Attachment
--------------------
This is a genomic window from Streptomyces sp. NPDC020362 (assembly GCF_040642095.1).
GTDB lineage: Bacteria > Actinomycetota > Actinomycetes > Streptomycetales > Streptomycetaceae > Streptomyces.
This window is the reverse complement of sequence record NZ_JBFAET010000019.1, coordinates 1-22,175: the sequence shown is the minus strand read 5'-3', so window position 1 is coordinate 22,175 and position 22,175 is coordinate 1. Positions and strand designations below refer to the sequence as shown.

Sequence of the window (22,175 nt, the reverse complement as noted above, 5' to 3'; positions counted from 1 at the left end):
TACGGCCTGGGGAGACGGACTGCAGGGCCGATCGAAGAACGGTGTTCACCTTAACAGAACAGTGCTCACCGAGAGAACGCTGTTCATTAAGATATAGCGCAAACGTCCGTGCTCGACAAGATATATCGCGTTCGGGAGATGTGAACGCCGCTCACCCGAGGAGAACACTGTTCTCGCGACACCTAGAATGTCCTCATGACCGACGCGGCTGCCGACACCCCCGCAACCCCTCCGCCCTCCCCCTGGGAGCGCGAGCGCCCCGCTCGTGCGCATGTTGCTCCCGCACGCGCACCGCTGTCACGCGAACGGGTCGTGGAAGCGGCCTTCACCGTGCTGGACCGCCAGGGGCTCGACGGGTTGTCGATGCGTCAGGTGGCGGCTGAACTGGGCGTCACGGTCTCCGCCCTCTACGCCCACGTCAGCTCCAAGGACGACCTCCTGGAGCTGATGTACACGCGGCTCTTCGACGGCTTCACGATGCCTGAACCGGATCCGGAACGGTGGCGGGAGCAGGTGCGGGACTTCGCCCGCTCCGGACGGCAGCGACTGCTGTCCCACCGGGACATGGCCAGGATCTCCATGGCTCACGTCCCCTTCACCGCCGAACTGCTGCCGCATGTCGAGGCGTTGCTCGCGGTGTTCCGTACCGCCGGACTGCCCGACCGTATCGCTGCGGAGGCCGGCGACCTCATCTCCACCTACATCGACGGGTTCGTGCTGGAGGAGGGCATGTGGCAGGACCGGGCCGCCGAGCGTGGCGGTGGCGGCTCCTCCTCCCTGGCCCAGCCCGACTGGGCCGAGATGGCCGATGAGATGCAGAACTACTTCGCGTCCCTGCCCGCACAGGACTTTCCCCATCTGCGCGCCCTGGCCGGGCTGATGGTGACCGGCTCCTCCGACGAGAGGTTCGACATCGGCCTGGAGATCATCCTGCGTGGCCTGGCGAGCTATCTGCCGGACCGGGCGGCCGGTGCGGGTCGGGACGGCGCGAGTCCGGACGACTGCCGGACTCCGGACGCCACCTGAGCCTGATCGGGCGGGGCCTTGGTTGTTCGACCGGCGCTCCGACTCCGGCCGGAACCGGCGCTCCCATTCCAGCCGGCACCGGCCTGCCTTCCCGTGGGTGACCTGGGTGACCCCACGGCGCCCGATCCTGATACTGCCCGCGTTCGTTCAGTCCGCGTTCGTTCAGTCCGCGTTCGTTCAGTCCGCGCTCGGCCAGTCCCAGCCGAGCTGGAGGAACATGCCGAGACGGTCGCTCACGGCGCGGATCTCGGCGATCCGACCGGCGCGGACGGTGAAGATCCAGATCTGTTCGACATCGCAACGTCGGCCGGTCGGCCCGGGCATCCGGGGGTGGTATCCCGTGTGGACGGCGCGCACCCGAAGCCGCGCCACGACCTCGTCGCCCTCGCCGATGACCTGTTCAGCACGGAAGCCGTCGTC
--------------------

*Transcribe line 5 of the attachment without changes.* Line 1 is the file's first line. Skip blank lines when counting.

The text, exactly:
TACGGCCTGGGGAGACGGACTGCAGGGCCGATCGAAGAACGGTGTTCACCTTAACAGAACAGTGCTCACCGAGAGAACGCTGTTCATTAAGATATAGCGCAAACGTCCGTGCTCGACAAGATATATCGCGTTCGGGAGATGTGAACGCCGCTCACCCGAGGAGAACACTGTTCTCGCGACACCTAGAATGTCCTCATGACCGACGCGGCTGCCGACACCCCCGCAACCCCTCCGCCCTCCCCCTGGGAGCGCGAGCGCCCCGCTCGTGCGCATGTTGCTCCCGCACGCGCACCGCTGTCACGCGAACGGGTCGTGGAAGCGGCCTTCACCGTGCTGGACCGCCAGGGGCTCGACGGGTTGTCGATGCGTCAGGTGGCGGCTGAACTGGGCGTCACGGTCTCCGCCCTCTACGCCCACGTCAGCTCCAAGGACGACCTCCTGGAGCTGATGTACACGCGGCTCTTCGACGGCTTCACGATGCCTGAACCGGATCCGGAACGGTGGCGGGAGCAGGTGCGGGACTTCGCCCGCTCCGGACGGCAGCGACTGCTGTCCCACCGGGACATGGCCAGGATCTCCATGGCTCACGTCCCCTTCACCGCCGAACTGCTGCCGCATGTCGAGGCGTTGCTCGCGGTGTTCCGTACCGCCGGACTGCCCGACCGTATCGCTGCGGAGGCCGGCGACCTCATCTCCACCTACATCGACGGGTTCGTGCTGGAGGAGGGCATGTGGCAGGACCGGGCCGCCGAGCGTGGCGGTGGCGGCTCCTCCTCCCTGGCCCAGCCCGACTGGGCCGAGATGGCCGATGAGATGCAGAACTACTTCGCGTCCCTGCCCGCACAGGACTTTCCCCATCTGCGCGCCCTGGCCGGGCTGATGGTGACCGGCTCCTCCGACGAGAGGTTCGACATCGGCCTGGAGATCATCCTGCGTGGCCTGGCGAGCTATCTGCCGGACCGGGCGGCCGGTGCGGGTCGGGACGGCGCGAGTCCGGACGACTGCCGGACTCCGGACGCCACCTGAGCCTGATCGGGCGGGGCCTTGGTTGTTCGACCGGCGCTCCGACTCCGGCCGGAACCGGCGCTCCCATTCCAGCCGGCACCGGCCTGCCTTCCCGTGGGTGACCTGGGTGACCCCACGGCGCCCGATCCTGATACTGCCCGCGTTCGTTCAGTCCGCGTTCGTTCAGTCCGCGTTCGTTCAGTCCGCGCTCGGCCAGTCCCAGCCGAGCTGGAGGAACATGCCGAGACGGTCGCTCACGGCGCGGATCTCGGCGATCCGACCGGCGCGGACGGTGAAGATCCAGATCTGTTCGACATCGCAACGTCGGCCGGTCGGCCCGGGCATCCGGGGGTGGTATCCCGTGTGGACGGCGCGCACCCGAAGCCGCGCCACGACCTCGTCGCCCTCGCCGATGACCTGTTCAGCACGGAAGCCGTCGTC